Hervey Bay Golf Club Proposed 27 holes

Discussion Paper

Future Vision for Hervey Bay Golf and Country Club

I have been associated with our club since around 1982 and have enjoyed the services it provides its members for many years. Unfortunately we don’t appear to have a plan accepted by our member for its progress for the next 25 years. This discussion paper does contain my thoughts and hopefully it will stimulate our members to consider what changes our members may wish to see happen in this period. I have always accepted the decision of our members so would appreciate constructive feed back so we can inform our future committees what are the majority views of our members.

I accept fully that mine and the majority of our present members won’t still be playing golf in 10 years. To me this doesn’t prevent us from thinking about the way we wish our club to develop for the next 25 years. Let us leave a future development plan for our club for its future members that we are all proud to say we were a little part in formulating this plan.

Over the years I have read about other sporting bodies becoming insolvent and being forced to close down and or sell their assets. I have discussed this issue with several of our mature business members over the years and we all agreed we don’t wish to leave our club in this predicament. A few years ago I was approached by our manager to assist the club as it was in financial strife. We had meetings with our bank manager plus I did approach the other banks in the big 4. Basically at that time we were unable to meet all our debts as they became due and none of the banks were willing to increase our overdraft facilities. I then arranged local professionals to assist and we prepared and lodged an application to Council to obtain development approval to be able to develop our two practice areas into residential allotments. We held a special meeting of our members who supported this course of action. We were then able to arrange for valuers to revalue these areas as future residential sites in lieu of private open space. Our committee also issued 10 year membership at a discounted rate provided it was paid in full immediately. With this valuation and the additional cash injection from early payment of membership fees the bank was able to assist us with the required overdraft facilities that our club required urgently to be able to trade satisfactory.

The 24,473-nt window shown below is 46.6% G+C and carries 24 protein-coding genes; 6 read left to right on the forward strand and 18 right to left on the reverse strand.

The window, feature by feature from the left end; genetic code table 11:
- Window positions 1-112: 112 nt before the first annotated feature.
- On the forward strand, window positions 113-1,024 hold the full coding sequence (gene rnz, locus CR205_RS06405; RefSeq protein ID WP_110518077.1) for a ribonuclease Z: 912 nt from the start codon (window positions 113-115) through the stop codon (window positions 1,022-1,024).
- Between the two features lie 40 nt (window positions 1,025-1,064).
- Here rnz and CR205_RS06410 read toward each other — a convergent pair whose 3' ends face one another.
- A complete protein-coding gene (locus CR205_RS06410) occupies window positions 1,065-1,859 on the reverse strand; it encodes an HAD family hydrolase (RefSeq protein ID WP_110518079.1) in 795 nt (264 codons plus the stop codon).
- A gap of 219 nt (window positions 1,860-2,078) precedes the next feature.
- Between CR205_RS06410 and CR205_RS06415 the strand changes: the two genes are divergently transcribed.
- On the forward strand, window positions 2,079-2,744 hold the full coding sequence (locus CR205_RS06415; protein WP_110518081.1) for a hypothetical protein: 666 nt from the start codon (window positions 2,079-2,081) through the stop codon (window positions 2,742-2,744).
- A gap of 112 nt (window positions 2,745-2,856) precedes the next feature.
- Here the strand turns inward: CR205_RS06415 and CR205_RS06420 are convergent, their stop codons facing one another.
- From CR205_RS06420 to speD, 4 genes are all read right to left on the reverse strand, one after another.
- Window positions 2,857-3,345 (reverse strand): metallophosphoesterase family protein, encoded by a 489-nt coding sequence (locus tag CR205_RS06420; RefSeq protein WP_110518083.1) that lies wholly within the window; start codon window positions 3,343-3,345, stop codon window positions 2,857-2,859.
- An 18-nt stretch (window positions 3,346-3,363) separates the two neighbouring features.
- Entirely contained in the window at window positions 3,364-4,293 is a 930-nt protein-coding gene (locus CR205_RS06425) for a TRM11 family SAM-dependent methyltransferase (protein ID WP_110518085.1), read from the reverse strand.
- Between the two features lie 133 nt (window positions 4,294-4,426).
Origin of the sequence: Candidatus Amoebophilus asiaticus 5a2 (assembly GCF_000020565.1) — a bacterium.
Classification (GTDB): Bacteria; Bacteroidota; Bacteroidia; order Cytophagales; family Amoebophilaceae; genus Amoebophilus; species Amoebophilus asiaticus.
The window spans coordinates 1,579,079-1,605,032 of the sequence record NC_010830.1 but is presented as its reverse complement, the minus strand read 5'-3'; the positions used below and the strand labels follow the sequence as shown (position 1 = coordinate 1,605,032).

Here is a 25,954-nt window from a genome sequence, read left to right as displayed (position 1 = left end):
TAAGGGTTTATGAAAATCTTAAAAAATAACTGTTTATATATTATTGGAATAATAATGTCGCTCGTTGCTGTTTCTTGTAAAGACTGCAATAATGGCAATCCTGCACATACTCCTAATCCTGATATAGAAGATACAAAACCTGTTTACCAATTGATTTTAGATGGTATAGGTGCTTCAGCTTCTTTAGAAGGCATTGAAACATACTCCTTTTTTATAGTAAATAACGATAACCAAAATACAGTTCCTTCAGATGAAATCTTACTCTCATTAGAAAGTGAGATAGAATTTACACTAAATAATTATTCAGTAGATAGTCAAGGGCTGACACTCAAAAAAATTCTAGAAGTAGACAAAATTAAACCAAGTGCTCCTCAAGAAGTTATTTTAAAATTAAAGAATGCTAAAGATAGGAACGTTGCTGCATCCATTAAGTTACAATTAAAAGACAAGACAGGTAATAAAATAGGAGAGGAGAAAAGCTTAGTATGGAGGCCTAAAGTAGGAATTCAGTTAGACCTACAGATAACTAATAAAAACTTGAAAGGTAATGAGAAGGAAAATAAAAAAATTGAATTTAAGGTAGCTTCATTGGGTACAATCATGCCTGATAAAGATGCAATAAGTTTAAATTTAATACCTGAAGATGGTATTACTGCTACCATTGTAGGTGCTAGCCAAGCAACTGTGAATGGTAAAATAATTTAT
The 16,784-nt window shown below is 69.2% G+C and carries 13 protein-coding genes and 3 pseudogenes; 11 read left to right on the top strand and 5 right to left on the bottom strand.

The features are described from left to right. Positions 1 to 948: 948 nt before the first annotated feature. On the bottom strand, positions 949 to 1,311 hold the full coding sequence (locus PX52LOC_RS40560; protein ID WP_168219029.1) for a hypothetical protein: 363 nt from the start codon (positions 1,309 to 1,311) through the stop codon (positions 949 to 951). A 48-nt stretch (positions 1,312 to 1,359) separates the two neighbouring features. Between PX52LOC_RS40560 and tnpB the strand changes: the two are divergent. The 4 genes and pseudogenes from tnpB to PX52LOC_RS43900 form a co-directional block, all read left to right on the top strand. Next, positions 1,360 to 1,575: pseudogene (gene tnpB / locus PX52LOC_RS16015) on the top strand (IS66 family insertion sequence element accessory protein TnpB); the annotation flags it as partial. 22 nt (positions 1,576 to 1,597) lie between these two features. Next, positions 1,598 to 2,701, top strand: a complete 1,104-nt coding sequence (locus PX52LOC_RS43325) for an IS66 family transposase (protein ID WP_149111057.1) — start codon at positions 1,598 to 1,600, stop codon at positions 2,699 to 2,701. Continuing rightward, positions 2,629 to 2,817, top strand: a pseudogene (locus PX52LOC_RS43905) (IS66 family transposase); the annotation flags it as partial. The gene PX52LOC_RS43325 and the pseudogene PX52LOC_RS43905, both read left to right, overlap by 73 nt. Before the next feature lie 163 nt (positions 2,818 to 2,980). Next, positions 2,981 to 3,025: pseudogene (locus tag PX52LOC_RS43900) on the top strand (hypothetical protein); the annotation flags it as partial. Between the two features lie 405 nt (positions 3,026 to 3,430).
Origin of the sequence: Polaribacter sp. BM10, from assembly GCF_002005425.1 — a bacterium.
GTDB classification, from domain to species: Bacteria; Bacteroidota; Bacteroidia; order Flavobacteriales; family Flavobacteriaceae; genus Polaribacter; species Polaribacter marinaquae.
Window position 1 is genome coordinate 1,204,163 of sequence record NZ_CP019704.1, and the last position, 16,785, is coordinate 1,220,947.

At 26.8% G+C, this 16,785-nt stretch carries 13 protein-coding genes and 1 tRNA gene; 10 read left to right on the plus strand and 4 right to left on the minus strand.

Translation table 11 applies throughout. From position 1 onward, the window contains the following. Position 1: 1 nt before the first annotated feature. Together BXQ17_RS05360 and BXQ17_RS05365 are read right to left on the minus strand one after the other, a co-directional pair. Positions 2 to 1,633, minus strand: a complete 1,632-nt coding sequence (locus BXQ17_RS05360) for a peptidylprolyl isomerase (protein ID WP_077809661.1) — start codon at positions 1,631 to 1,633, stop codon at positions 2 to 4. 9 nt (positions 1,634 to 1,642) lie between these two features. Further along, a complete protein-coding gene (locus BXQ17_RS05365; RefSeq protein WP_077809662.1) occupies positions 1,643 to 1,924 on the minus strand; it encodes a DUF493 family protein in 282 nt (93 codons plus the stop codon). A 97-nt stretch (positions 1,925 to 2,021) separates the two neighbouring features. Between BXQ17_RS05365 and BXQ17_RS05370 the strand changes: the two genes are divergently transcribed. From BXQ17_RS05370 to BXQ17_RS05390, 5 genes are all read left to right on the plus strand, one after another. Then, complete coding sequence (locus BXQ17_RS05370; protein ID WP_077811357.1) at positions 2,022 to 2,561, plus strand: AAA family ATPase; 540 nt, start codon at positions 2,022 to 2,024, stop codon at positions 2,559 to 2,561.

Hervey Future Growth

I have visited Fraser Coast Opportunities and obtain data on present population and predicted growth patterns. I have also obtained similar information on visitor numbers to our city and their expenditure patterns.

In my views the only golf club in our city that any serious golf player would wish to play is our course. We have about 640 members from a population of 47,555 which is 1.3% of our population. Most members would accept that we are still able to play in competition any day we wish but often not at our preferred hit off time slot. I would suggest if we had another 100 members then we would no longer have this luxury of choice. If we then consider the projected population by year 2036 which is 65,943 should give us 887 members. Our golf course won’t be able to handle this number of members without expansion.

Social Golf